Analysis will show that reliance on coconut alone will not lift farmers above the poverty line. There must be other compelling solutions. The coconut industry cannot be sustained if the farmers have their heads below water. The target is income of at least P90,000 per family a year. Let us do some ball park analytics.

• Coconut only. Today, a typical farm of two hectares will give 2,000 kilograms (kg) of copra or about P30,000 a year at the current farm price of P15 per kg of copra. The farmer is very poor indeed. This assumes that he owns the land. If the land is a leasehold, deduct 25% for lease payment to the landowner.

If the farm is fertilized with salt, the income can only increase by, say, 50% to P40,000. If multi-nutrient fertilizer is applied, the yield can go up 2.5 times, or P75,000 for farmer-owned land, and P56,000 for a leasehold. Less the cost of fertilizer and the net income will be P36,000 to P55,000 a year. The farmer is still poor.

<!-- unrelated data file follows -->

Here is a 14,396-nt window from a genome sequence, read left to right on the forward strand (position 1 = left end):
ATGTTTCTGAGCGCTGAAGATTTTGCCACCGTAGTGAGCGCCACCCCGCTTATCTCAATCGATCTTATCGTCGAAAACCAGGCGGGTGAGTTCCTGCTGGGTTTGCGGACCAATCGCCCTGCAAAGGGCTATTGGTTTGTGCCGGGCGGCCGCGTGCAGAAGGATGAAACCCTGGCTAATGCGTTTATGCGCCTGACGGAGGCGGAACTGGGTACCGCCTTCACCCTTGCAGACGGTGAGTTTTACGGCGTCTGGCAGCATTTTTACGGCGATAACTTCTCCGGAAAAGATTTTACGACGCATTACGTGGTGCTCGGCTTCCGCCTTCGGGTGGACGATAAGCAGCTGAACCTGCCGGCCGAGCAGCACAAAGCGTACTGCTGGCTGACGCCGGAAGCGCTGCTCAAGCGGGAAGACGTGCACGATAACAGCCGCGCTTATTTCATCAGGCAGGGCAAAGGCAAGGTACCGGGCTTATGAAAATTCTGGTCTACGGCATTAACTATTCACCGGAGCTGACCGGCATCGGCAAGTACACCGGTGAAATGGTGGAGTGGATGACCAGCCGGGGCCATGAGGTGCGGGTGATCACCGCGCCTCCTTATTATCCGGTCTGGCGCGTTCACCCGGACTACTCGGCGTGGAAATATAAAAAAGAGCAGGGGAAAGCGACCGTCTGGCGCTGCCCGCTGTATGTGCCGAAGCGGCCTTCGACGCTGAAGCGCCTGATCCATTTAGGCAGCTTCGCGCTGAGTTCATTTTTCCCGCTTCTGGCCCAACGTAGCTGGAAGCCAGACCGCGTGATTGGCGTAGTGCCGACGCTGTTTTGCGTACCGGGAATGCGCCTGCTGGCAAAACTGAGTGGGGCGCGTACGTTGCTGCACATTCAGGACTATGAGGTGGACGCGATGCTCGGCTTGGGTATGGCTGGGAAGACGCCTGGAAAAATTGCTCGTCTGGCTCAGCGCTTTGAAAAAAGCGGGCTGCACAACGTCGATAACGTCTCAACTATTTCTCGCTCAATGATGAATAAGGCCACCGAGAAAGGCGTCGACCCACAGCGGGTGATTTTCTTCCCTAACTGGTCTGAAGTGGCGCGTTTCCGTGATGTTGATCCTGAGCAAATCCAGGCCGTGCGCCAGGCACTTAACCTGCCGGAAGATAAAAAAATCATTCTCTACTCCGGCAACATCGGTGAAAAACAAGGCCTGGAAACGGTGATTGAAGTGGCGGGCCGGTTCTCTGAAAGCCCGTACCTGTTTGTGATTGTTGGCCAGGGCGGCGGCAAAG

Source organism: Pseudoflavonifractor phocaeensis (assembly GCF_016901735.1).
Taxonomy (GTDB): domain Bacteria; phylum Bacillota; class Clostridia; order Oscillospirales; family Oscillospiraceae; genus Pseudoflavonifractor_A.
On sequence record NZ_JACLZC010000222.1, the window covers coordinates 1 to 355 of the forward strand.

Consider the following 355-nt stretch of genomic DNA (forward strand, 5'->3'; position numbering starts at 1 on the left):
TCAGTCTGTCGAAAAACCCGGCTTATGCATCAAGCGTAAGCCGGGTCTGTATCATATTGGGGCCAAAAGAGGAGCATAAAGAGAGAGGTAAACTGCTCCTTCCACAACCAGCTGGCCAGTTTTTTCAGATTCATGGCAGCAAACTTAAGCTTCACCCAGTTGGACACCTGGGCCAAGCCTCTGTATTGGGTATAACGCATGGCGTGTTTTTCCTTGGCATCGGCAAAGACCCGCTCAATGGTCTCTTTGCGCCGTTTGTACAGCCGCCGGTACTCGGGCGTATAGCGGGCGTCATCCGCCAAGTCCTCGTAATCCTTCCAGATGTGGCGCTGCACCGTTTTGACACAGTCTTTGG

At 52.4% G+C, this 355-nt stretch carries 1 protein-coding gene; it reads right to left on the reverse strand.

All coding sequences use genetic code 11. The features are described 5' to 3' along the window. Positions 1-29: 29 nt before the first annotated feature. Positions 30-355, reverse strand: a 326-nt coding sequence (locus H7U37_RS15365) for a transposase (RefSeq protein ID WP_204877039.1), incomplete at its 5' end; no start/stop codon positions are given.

If new hybrid clones are planted and properly fertilized, copra yield can increase to 5,000 kg per hectare, or 10,000 kg of copra for a typical farm. This means P150,000 per farm. Subtract the fertilizer cost of about P20,000, the net income will be P130,000. If he is on a leasehold, his net income will be about P92,000. Either way, the farmer is moved out of poverty. But getting 5,000 kg of copra per hectare is not easy, especially in poor soil. It also requires a high standard of plantation management, from good seedlings to good maintenance.

What are the options? Three things come up: (a.) intercropping of coconut trees with other crop (s), (b.) avoiding copra and going for value adding; and, (c.) sending unemployed family members to work in the towns, cities, or overseas.

Let us now do an analysis of intercropping. The system means planting other crops (mainly tree crops) in between the coconut trees. The figures are ball park estimates.